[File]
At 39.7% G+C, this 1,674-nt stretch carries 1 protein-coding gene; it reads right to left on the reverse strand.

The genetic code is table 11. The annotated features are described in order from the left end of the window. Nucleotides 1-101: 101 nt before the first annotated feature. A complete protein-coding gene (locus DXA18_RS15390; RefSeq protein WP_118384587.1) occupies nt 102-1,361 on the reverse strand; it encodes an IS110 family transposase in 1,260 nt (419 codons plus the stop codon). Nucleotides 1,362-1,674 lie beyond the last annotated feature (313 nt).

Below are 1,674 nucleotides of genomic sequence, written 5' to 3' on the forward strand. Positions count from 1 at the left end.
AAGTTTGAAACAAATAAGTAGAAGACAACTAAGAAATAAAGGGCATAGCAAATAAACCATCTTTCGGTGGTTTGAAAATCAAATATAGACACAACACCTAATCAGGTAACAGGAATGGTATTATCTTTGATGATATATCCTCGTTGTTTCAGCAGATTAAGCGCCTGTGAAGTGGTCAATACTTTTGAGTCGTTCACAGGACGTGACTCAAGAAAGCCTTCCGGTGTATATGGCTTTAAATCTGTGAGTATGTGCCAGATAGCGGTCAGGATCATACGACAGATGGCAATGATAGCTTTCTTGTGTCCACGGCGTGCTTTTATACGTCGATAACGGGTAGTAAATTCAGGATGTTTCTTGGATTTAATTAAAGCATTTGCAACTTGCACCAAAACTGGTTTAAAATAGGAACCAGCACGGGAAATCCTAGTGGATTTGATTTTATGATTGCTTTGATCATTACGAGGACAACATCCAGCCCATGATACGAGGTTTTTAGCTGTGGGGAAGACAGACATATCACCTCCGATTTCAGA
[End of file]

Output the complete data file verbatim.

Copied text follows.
At 39.7% G+C, this 1,674-nt stretch carries 1 protein-coding gene; it reads right to left on the reverse strand.

The genetic code is table 11. The annotated features are described in order from the left end of the window. Nucleotides 1-101: 101 nt before the first annotated feature. A complete protein-coding gene (locus DXA18_RS15390; RefSeq protein WP_118384587.1) occupies nt 102-1,361 on the reverse strand; it encodes an IS110 family transposase in 1,260 nt (419 codons plus the stop codon). Nucleotides 1,362-1,674 lie beyond the last annotated feature (313 nt).

Below are 1,674 nucleotides of genomic sequence, written 5' to 3' on the forward strand. Positions count from 1 at the left end.
AAGTTTGAAACAAATAAGTAGAAGACAACTAAGAAATAAAGGGCATAGCAAATAAACCATCTTTCGGTGGTTTGAAAATCAAATATAGACACAACACCTAATCAGGTAACAGGAATGGTATTATCTTTGATGATATATCCTCGTTGTTTCAGCAGATTAAGCGCCTGTGAAGTGGTCAATACTTTTGAGTCGTTCACAGGACGTGACTCAAGAAAGCCTTCCGGTGTATATGGCTTTAAATCTGTGAGTATGTGCCAGATAGCGGTCAGGATCATACGACAGATGGCAATGATAGCTTTCTTGTGTCCACGGCGTGCTTTTATACGTCGATAACGGGTAGTAAATTCAGGATGTTTCTTGGATTTAATTAAAGCATTTGCAACTTGCACCAAAACTGGTTTAAAATAGGAACCAGCACGGGAAATCCTAGTGGATTTGATTTTATGATTGCTTTGATCATTACGAGGACAACATCCAGCCCATGATACGAGGTTTTTAGCTGTGGGGAAGACAGACATATCACCTCCGATTTCAGA